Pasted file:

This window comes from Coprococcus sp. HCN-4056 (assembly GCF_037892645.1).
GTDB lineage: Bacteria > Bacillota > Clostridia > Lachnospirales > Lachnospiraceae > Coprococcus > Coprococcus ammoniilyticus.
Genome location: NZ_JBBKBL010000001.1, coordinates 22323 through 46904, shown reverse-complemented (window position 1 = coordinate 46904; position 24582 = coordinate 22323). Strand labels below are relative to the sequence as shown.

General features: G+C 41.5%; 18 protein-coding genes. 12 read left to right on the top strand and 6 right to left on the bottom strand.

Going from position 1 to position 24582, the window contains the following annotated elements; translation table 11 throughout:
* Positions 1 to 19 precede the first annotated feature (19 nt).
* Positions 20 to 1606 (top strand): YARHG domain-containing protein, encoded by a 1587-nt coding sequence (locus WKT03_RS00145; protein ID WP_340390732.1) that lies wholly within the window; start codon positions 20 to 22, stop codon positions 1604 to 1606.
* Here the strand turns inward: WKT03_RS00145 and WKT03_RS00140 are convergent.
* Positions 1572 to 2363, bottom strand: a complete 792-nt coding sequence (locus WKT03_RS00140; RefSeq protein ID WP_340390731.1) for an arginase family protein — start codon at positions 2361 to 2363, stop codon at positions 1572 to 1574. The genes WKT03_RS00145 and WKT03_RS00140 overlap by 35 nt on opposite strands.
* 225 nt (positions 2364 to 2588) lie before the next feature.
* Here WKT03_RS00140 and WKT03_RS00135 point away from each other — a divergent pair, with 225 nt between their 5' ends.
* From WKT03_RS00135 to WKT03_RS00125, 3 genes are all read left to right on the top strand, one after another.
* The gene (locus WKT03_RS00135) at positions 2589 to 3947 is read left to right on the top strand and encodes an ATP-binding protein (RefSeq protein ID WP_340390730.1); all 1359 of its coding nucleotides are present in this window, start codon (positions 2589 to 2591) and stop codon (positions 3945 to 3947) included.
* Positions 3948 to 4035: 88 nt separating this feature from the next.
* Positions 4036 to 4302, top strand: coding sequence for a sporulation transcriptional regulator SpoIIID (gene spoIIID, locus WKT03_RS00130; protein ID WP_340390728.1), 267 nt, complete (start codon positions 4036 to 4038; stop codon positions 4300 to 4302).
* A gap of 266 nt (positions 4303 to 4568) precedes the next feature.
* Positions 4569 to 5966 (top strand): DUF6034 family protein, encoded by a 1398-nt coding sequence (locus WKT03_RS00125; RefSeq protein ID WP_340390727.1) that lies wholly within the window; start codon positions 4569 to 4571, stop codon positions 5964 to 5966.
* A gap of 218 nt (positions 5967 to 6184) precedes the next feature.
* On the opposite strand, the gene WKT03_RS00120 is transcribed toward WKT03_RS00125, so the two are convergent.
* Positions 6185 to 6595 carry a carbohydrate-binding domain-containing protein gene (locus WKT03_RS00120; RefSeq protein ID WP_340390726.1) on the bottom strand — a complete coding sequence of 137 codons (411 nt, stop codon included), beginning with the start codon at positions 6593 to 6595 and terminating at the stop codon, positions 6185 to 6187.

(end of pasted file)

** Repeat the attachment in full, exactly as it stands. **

This window comes from Coprococcus sp. HCN-4056 (assembly GCF_037892645.1).
GTDB lineage: Bacteria > Bacillota > Clostridia > Lachnospirales > Lachnospiraceae > Coprococcus > Coprococcus ammoniilyticus.
Genome location: NZ_JBBKBL010000001.1, coordinates 22323 through 46904, shown reverse-complemented (window position 1 = coordinate 46904; position 24582 = coordinate 22323). Strand labels below are relative to the sequence as shown.

General features: G+C 41.5%; 18 protein-coding genes. 12 read left to right on the top strand and 6 right to left on the bottom strand.

Going from position 1 to position 24582, the window contains the following annotated elements; translation table 11 throughout:
* Positions 1 to 19 precede the first annotated feature (19 nt).
* Positions 20 to 1606 (top strand): YARHG domain-containing protein, encoded by a 1587-nt coding sequence (locus WKT03_RS00145; protein ID WP_340390732.1) that lies wholly within the window; start codon positions 20 to 22, stop codon positions 1604 to 1606.
* Here the strand turns inward: WKT03_RS00145 and WKT03_RS00140 are convergent.
* Positions 1572 to 2363, bottom strand: a complete 792-nt coding sequence (locus WKT03_RS00140; RefSeq protein ID WP_340390731.1) for an arginase family protein — start codon at positions 2361 to 2363, stop codon at positions 1572 to 1574. The genes WKT03_RS00145 and WKT03_RS00140 overlap by 35 nt on opposite strands.
* 225 nt (positions 2364 to 2588) lie before the next feature.
* Here WKT03_RS00140 and WKT03_RS00135 point away from each other — a divergent pair, with 225 nt between their 5' ends.
* From WKT03_RS00135 to WKT03_RS00125, 3 genes are all read left to right on the top strand, one after another.
* The gene (locus WKT03_RS00135) at positions 2589 to 3947 is read left to right on the top strand and encodes an ATP-binding protein (RefSeq protein ID WP_340390730.1); all 1359 of its coding nucleotides are present in this window, start codon (positions 2589 to 2591) and stop codon (positions 3945 to 3947) included.
* Positions 3948 to 4035: 88 nt separating this feature from the next.
* Positions 4036 to 4302, top strand: coding sequence for a sporulation transcriptional regulator SpoIIID (gene spoIIID, locus WKT03_RS00130; protein ID WP_340390728.1), 267 nt, complete (start codon positions 4036 to 4038; stop codon positions 4300 to 4302).
* A gap of 266 nt (positions 4303 to 4568) precedes the next feature.
* Positions 4569 to 5966 (top strand): DUF6034 family protein, encoded by a 1398-nt coding sequence (locus WKT03_RS00125; RefSeq protein ID WP_340390727.1) that lies wholly within the window; start codon positions 4569 to 4571, stop codon positions 5964 to 5966.
* A gap of 218 nt (positions 5967 to 6184) precedes the next feature.
* On the opposite strand, the gene WKT03_RS00120 is transcribed toward WKT03_RS00125, so the two are convergent.
* Positions 6185 to 6595 carry a carbohydrate-binding domain-containing protein gene (locus WKT03_RS00120; RefSeq protein ID WP_340390726.1) on the bottom strand — a complete coding sequence of 137 codons (411 nt, stop codon included), beginning with the start codon at positions 6593 to 6595 and terminating at the stop codon, positions 6185 to 6187.